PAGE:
Spain’s socialist-led coalition government is set to offer financial incentives to companies that attempt to introduce a 32-hour work week.
The aim of this would be to see if productivity and wellbeing can be increased within a shorter four-day work week, whist maintaining employees’ wages at the same level.
The measure is part of a deal between Spain’s Deputy PM Carmen Calvo and the leader of centre-left party Más País Íñigo Errejón, who has a shorter work week as one of the pillars of his political campaigns.
Spain’s Labour Ministry is currently deciding the details of the four-day work week campaign, but it is expected that the system will be designed in such a way that productivity can be measured against the average increase in salary per hour worked.
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Although Pablo Iglesias, Podemos leader and Spain's second deputy Prime Minister, confirmed last December that the government was looking into the possibility of introducing a four-day work week, arguing that it would “undoubtedly” lead to more job creation and that his party “has always been in favour of reducing working hours”.
Spain’s current work week is a maximum of 40 hours long by law, and each work day can’t be longer than 9 hours.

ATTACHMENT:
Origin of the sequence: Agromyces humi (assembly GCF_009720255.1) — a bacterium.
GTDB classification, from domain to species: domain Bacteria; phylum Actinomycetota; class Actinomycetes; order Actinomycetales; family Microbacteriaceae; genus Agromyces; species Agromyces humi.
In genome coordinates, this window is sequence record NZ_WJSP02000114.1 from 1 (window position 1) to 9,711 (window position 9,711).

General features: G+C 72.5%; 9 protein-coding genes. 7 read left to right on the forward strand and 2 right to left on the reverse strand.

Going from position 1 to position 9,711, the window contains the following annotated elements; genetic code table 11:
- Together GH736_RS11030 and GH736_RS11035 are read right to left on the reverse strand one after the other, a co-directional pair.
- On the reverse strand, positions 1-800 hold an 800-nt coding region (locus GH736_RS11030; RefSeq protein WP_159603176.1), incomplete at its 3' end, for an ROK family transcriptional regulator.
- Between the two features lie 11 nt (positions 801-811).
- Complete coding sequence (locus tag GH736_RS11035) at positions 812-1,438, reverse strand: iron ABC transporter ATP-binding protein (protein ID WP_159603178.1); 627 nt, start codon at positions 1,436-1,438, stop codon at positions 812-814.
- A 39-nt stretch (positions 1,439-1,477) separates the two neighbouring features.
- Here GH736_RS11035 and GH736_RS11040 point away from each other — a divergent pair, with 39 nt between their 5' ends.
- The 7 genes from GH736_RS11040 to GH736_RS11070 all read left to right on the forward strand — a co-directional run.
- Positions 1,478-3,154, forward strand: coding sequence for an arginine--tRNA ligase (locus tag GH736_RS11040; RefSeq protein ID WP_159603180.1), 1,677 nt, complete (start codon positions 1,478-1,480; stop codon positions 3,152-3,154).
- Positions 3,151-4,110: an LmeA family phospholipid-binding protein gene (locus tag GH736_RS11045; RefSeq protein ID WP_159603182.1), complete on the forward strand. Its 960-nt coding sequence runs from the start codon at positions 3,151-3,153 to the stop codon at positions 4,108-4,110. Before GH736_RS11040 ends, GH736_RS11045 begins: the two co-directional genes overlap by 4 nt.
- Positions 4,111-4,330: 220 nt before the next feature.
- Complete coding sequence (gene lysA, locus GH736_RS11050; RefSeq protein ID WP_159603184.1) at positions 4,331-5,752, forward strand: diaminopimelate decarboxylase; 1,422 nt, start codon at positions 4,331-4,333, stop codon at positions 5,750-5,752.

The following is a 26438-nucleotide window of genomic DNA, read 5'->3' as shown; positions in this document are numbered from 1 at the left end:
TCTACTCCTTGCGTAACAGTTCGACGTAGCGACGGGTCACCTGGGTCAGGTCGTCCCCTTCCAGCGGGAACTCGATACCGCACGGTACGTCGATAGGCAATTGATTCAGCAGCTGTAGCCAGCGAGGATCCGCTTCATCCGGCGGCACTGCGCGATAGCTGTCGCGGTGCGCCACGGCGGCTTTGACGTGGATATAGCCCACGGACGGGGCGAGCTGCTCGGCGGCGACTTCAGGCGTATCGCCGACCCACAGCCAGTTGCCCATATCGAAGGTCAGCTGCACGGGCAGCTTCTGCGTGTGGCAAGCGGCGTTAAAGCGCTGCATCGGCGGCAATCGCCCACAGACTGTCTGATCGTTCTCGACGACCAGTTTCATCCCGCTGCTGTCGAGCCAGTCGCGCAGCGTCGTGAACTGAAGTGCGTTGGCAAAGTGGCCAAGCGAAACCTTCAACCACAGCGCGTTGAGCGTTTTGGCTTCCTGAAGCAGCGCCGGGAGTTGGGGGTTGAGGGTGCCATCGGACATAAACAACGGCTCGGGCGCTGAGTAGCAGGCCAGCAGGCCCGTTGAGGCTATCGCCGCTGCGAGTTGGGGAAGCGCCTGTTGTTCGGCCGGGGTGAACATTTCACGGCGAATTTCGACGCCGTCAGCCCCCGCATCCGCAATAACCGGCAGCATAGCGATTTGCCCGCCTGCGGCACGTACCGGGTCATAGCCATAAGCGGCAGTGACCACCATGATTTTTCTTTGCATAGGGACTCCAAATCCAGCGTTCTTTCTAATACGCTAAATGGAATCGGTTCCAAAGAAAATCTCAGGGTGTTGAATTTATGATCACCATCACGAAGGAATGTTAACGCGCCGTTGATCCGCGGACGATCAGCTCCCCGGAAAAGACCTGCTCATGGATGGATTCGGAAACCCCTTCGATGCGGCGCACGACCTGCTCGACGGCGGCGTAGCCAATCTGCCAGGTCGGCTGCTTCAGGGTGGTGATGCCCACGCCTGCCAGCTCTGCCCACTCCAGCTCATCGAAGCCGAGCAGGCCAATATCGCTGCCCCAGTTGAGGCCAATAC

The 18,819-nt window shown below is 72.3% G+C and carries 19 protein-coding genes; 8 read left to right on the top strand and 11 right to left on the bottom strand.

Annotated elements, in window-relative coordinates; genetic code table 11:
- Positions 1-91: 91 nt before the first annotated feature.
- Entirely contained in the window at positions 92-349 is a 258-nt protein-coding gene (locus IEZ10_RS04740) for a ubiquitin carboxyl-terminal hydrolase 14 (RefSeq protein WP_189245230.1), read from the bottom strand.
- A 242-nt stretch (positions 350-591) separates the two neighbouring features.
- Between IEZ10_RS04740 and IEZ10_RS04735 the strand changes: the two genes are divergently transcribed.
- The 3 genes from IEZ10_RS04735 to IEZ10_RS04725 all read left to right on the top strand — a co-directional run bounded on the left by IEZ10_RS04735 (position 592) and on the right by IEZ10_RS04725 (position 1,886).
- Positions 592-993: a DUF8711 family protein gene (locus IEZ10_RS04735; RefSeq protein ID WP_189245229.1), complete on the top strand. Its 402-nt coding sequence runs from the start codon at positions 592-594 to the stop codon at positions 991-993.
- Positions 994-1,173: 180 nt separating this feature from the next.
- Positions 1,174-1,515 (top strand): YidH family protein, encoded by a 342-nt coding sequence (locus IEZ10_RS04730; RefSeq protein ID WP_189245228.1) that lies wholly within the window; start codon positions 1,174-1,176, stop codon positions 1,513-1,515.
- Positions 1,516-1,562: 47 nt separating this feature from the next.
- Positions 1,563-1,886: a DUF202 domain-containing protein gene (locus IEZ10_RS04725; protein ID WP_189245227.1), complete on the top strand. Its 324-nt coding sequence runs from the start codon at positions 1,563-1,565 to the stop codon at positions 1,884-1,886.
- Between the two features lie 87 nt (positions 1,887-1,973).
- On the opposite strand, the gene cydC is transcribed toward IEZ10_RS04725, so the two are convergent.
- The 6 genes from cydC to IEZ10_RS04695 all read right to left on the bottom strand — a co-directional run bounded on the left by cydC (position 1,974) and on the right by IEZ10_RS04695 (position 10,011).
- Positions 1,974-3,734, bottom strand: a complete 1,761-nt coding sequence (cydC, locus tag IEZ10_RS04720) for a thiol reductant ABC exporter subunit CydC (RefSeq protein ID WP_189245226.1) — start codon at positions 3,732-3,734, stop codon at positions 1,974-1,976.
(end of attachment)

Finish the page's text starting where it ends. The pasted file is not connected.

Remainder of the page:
According to Eurostat data from 2019, employees in Spain average 36.4 hours of work per week, almost on a par with the UK and France and the average for the EU (36.2 hours).
Any company in Spain that wants to test the four-day work week can apply for funding through a process which is touted to be hassle-free and fast, although it remains to be seen how much money each company will receive.
Spain’s four-day work week is still in its pilot test stage and may not be enshrined in law in 2021, but there is evidence to suggest that even regional governments are interested in adopting their own measures to try to increase productivity and employee happiness.
Valencia’s regional government recently announced that in 2021 it would pay companies that adopted the four-day work week more than €300 per employee.
A 2020 Eurostat report into productivity in the EU found that Spain was one of the least productive nations in western Europe.
The most productive regions were reported to be Madrid, Catalonia, Navarre and the Basque Country.